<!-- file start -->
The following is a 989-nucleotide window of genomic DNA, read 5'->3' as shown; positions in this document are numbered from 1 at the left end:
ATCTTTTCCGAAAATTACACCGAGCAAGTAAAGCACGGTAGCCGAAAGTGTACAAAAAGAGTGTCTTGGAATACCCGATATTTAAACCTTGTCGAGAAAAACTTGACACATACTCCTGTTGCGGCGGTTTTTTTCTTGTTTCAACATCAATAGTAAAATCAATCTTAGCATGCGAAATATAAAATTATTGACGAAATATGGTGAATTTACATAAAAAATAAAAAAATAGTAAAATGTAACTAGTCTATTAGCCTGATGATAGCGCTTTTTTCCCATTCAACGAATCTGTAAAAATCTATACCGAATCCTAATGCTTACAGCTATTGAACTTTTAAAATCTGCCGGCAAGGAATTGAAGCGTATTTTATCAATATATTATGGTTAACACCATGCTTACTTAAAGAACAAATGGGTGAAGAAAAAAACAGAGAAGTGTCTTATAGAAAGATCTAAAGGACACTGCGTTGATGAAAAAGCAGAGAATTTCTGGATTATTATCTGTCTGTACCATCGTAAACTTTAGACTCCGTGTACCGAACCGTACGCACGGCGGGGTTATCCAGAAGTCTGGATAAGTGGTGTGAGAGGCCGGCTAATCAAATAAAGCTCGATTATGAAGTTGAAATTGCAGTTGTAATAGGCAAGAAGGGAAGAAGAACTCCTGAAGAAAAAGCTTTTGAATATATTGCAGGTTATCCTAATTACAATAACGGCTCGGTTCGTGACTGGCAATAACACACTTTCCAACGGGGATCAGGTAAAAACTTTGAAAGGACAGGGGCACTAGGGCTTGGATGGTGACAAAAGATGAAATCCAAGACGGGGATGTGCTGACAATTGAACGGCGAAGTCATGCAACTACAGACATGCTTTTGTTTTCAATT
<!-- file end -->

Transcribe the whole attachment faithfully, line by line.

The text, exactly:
The following is a 989-nucleotide window of genomic DNA, read 5'->3' as shown; positions in this document are numbered from 1 at the left end:
ATCTTTTCCGAAAATTACACCGAGCAAGTAAAGCACGGTAGCCGAAAGTGTACAAAAAGAGTGTCTTGGAATACCCGATATTTAAACCTTGTCGAGAAAAACTTGACACATACTCCTGTTGCGGCGGTTTTTTTCTTGTTTCAACATCAATAGTAAAATCAATCTTAGCATGCGAAATATAAAATTATTGACGAAATATGGTGAATTTACATAAAAAATAAAAAAATAGTAAAATGTAACTAGTCTATTAGCCTGATGATAGCGCTTTTTTCCCATTCAACGAATCTGTAAAAATCTATACCGAATCCTAATGCTTACAGCTATTGAACTTTTAAAATCTGCCGGCAAGGAATTGAAGCGTATTTTATCAATATATTATGGTTAACACCATGCTTACTTAAAGAACAAATGGGTGAAGAAAAAAACAGAGAAGTGTCTTATAGAAAGATCTAAAGGACACTGCGTTGATGAAAAAGCAGAGAATTTCTGGATTATTATCTGTCTGTACCATCGTAAACTTTAGACTCCGTGTACCGAACCGTACGCACGGCGGGGTTATCCAGAAGTCTGGATAAGTGGTGTGAGAGGCCGGCTAATCAAATAAAGCTCGATTATGAAGTTGAAATTGCAGTTGTAATAGGCAAGAAGGGAAGAAGAACTCCTGAAGAAAAAGCTTTTGAATATATTGCAGGTTATCCTAATTACAATAACGGCTCGGTTCGTGACTGGCAATAACACACTTTCCAACGGGGATCAGGTAAAAACTTTGAAAGGACAGGGGCACTAGGGCTTGGATGGTGACAAAAGATGAAATCCAAGACGGGGATGTGCTGACAATTGAACGGCGAAGTCATGCAACTACAGACATGCTTTTGTTTTCAATT